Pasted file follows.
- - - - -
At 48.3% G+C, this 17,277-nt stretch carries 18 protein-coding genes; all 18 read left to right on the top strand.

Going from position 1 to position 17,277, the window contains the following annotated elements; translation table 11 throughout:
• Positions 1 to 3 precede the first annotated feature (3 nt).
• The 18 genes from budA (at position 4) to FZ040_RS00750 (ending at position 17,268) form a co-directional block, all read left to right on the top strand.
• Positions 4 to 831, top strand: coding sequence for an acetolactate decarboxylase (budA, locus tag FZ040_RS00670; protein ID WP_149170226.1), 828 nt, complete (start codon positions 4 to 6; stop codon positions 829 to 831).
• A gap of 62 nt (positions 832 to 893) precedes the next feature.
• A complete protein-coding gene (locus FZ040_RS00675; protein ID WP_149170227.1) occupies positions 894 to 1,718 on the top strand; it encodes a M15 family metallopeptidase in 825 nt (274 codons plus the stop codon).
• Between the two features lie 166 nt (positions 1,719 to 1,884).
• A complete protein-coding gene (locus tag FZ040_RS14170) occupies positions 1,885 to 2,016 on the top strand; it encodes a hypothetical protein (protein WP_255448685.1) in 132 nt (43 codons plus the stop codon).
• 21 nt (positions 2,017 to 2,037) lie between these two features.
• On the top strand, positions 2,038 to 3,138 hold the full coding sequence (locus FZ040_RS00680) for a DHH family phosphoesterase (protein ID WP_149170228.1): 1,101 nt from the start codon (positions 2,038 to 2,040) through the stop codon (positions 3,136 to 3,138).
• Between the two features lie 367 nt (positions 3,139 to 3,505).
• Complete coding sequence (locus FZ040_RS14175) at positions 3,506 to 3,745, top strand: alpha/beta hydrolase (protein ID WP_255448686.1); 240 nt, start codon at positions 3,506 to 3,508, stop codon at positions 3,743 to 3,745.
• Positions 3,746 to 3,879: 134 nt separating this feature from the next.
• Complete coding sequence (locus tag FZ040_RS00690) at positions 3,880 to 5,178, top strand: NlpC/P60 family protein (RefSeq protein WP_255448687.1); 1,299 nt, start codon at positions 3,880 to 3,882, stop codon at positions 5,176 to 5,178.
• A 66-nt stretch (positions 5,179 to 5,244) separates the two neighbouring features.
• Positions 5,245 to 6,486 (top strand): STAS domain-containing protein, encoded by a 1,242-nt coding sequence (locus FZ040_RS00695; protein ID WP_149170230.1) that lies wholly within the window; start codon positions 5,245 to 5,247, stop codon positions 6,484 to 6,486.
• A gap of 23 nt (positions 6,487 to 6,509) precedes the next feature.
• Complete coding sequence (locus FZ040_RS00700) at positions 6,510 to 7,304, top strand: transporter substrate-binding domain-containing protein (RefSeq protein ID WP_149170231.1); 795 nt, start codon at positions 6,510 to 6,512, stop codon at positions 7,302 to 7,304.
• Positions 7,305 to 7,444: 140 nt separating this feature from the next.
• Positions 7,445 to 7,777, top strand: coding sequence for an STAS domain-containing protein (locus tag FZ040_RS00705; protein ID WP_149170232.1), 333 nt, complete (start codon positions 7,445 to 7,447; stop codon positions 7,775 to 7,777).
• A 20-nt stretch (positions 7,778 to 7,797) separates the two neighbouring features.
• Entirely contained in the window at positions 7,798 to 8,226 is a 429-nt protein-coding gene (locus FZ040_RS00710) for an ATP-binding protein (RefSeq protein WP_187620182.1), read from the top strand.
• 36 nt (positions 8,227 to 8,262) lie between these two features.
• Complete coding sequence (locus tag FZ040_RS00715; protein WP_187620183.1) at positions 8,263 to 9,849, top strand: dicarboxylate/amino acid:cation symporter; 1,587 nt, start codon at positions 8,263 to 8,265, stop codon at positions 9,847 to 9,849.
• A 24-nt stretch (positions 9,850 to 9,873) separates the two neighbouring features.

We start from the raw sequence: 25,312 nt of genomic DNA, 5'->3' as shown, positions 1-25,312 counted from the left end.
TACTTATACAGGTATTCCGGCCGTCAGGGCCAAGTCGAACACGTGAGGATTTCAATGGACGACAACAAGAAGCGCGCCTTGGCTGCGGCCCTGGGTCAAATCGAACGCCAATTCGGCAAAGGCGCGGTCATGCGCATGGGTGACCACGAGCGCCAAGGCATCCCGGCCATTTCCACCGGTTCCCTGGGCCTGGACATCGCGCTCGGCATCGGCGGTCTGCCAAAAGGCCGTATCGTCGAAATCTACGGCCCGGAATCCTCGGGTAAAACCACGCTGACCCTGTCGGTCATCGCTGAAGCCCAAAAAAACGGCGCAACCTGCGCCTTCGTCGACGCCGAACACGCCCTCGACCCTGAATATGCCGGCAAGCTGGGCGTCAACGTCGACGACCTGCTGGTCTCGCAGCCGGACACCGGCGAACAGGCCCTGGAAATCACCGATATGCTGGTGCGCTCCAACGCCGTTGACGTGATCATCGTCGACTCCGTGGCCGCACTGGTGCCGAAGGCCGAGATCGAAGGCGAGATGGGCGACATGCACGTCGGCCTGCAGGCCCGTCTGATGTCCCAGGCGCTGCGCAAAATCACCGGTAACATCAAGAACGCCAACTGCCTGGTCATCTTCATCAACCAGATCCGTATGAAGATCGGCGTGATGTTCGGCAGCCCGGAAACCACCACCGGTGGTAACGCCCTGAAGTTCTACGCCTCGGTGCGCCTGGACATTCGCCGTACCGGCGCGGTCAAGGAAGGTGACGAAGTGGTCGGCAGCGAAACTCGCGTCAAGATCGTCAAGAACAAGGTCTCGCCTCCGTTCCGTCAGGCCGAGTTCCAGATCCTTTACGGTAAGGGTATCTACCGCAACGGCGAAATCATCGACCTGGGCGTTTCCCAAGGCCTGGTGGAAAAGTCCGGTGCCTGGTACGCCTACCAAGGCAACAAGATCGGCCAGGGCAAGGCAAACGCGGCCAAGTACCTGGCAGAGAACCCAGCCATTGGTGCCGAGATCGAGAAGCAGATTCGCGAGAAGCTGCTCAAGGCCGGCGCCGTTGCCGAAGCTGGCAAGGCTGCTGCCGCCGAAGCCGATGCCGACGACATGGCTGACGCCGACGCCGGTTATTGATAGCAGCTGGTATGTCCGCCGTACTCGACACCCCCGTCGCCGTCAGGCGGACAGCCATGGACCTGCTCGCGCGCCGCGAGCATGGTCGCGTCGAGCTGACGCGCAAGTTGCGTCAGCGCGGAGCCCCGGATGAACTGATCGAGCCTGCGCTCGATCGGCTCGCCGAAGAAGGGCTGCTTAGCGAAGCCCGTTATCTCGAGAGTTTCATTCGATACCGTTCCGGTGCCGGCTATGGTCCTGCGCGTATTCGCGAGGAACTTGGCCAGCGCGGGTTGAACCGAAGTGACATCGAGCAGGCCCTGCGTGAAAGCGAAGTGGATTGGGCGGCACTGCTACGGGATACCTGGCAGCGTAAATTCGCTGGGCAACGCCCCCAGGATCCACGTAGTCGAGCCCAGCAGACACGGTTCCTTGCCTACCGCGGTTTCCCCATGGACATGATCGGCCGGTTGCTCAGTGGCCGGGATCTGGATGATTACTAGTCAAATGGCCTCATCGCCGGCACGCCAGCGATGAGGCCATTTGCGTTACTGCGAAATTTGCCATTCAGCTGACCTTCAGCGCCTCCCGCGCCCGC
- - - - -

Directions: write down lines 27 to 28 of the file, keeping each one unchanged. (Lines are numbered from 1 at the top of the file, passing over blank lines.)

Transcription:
We start from the raw sequence: 25,312 nt of genomic DNA, 5'->3' as shown, positions 1-25,312 counted from the left end.
TACTTATACAGGTATTCCGGCCGTCAGGGCCAAGTCGAACACGTGAGGATTTCAATGGACGACAACAAGAAGCGCGCCTTGGCTGCGGCCCTGGGTCAAATCGAACGCCAATTCGGCAAAGGCGCGGTCATGCGCATGGGTGACCACGAGCGCCAAGGCATCCCGGCCATTTCCACCGGTTCCCTGGGCCTGGACATCGCGCTCGGCATCGGCGGTCTGCCAAAAGGCCGTATCGTCGAAATCTACGGCCCGGAATCCTCGGGTAAAACCACGCTGACCCTGTCGGTCATCGCTGAAGCCCAAAAAAACGGCGCAACCTGCGCCTTCGTCGACGCCGAACACGCCCTCGACCCTGAATATGCCGGCAAGCTGGGCGTCAACGTCGACGACCTGCTGGTCTCGCAGCCGGACACCGGCGAACAGGCCCTGGAAATCACCGATATGCTGGTGCGCTCCAACGCCGTTGACGTGATCATCGTCGACTCCGTGGCCGCACTGGTGCCGAAGGCCGAGATCGAAGGCGAGATGGGCGACATGCACGTCGGCCTGCAGGCCCGTCTGATGTCCCAGGCGCTGCGCAAAATCACCGGTAACATCAAGAACGCCAACTGCCTGGTCATCTTCATCAACCAGATCCGTATGAAGATCGGCGTGATGTTCGGCAGCCCGGAAACCACCACCGGTGGTAACGCCCTGAAGTTCTACGCCTCGGTGCGCCTGGACATTCGCCGTACCGGCGCGGTCAAGGAAGGTGACGAAGTGGTCGGCAGCGAAACTCGCGTCAAGATCGTCAAGAACAAGGTCTCGCCTCCGTTCCGTCAGGCCGAGTTCCAGATCCTTTACGGTAAGGGTATCTACCGCAACGGCGAAATCATCGACCTGGGCGTTTCCCAAGGCCTGGTGGAAAAGTCCGGTGCCTGGTACGCCTACCAAGGCAACAAGATCGGCCAGGGCAAGGCAAACGCGGCCAAGTACCTGGCAGAGAACCCAGCCATTGGTGCCGAGATCGAGAAGCAGATTCGCGAGAAGCTGCTCAAGGCCGGCGCCGTTGCCGAAGCTGGCAAGGCTGCTGCCGCCGAAGCCGATGCCGACGACATGGCTGACGCCGACGCCGGTTATTGATAGCAGCTGGTATGTCCGCCGTACTCGACACCCCCGTCGCCGTCAGGCGGACAGCCATGGACCTGCTCGCGCGCCGCGAGCATGGTCGCGTCGAGCTGACGCGCAAGTTGCGTCAGCGCGGAGCCCCGGATGAACTGATCGAGCCTGCGCTCGATCGGCTCGCCGAAGAAGGGCTGCTTAGCGAAGCCCGTTATCTCGAGAGTTTCATTCGATACCGTTCCGGTGCCGGCTATGGTCCTGCGCGTATTCGCGAGGAACTTGGCCAGCGCGGGTTGAACCGAAGTGACATCGAGCAGGCCCTGCGTGAAAGCGAAGTGGATTGGGCGGCACTGCTACGGGATACCTGGCAGCGTAAATTCGCTGGGCAACGCCCCCAGGATCCACGTAGTCGAGCCCAGCAGACACGGTTCCTTGCCTACCGCGGTTTCCCCATGGACATGATCGGCCGGTTGCTCAGTGGCCGGGATCTGGATGATTACTAGTCAAATGGCCTCATCGCCGGCACGCCAGCGATGAGGCCATTTGCGTTACTGCGAAATTTGCCATTCAGCTGACCTTCAGCGCCTCCCGCGCCCGC